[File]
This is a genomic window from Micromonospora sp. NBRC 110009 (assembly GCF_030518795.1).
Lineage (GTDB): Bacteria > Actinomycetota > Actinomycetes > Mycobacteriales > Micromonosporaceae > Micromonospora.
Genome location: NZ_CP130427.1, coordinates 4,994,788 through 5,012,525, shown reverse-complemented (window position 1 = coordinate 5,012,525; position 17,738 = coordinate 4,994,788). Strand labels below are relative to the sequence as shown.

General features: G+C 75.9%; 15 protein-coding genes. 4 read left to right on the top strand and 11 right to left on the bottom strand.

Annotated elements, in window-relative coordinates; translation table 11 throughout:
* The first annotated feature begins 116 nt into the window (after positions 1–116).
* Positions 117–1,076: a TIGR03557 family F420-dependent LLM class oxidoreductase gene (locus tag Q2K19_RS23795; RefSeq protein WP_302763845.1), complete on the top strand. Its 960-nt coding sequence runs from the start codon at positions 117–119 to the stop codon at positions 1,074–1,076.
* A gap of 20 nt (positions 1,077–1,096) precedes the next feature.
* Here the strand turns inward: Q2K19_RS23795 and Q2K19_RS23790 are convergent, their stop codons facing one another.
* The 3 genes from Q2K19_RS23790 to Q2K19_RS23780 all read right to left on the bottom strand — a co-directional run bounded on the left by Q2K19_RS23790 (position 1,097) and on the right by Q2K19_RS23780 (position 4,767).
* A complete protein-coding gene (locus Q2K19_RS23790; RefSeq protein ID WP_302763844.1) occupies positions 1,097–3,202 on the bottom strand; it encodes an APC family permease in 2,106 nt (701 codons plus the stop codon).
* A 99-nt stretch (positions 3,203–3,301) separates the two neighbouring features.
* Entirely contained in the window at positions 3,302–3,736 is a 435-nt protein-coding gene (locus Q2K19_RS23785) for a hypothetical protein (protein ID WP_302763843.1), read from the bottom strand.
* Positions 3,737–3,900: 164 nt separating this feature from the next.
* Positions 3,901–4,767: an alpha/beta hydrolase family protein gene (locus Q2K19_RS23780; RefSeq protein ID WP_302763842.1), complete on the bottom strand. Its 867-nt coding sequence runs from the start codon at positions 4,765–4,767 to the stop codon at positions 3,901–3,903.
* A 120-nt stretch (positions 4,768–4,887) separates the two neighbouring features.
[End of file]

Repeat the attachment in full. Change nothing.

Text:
This is a genomic window from Micromonospora sp. NBRC 110009 (assembly GCF_030518795.1).
Lineage (GTDB): Bacteria > Actinomycetota > Actinomycetes > Mycobacteriales > Micromonosporaceae > Micromonospora.
Genome location: NZ_CP130427.1, coordinates 4,994,788 through 5,012,525, shown reverse-complemented (window position 1 = coordinate 5,012,525; position 17,738 = coordinate 4,994,788). Strand labels below are relative to the sequence as shown.

General features: G+C 75.9%; 15 protein-coding genes. 4 read left to right on the top strand and 11 right to left on the bottom strand.

Annotated elements, in window-relative coordinates; translation table 11 throughout:
* The first annotated feature begins 116 nt into the window (after positions 1–116).
* Positions 117–1,076: a TIGR03557 family F420-dependent LLM class oxidoreductase gene (locus tag Q2K19_RS23795; RefSeq protein WP_302763845.1), complete on the top strand. Its 960-nt coding sequence runs from the start codon at positions 117–119 to the stop codon at positions 1,074–1,076.
* A gap of 20 nt (positions 1,077–1,096) precedes the next feature.
* Here the strand turns inward: Q2K19_RS23795 and Q2K19_RS23790 are convergent, their stop codons facing one another.
* The 3 genes from Q2K19_RS23790 to Q2K19_RS23780 all read right to left on the bottom strand — a co-directional run bounded on the left by Q2K19_RS23790 (position 1,097) and on the right by Q2K19_RS23780 (position 4,767).
* A complete protein-coding gene (locus Q2K19_RS23790; RefSeq protein ID WP_302763844.1) occupies positions 1,097–3,202 on the bottom strand; it encodes an APC family permease in 2,106 nt (701 codons plus the stop codon).
* A 99-nt stretch (positions 3,203–3,301) separates the two neighbouring features.
* Entirely contained in the window at positions 3,302–3,736 is a 435-nt protein-coding gene (locus Q2K19_RS23785) for a hypothetical protein (protein ID WP_302763843.1), read from the bottom strand.
* Positions 3,737–3,900: 164 nt separating this feature from the next.
* Positions 3,901–4,767: an alpha/beta hydrolase family protein gene (locus Q2K19_RS23780; RefSeq protein ID WP_302763842.1), complete on the bottom strand. Its 867-nt coding sequence runs from the start codon at positions 4,765–4,767 to the stop codon at positions 3,901–3,903.
* A 120-nt stretch (positions 4,768–4,887) separates the two neighbouring features.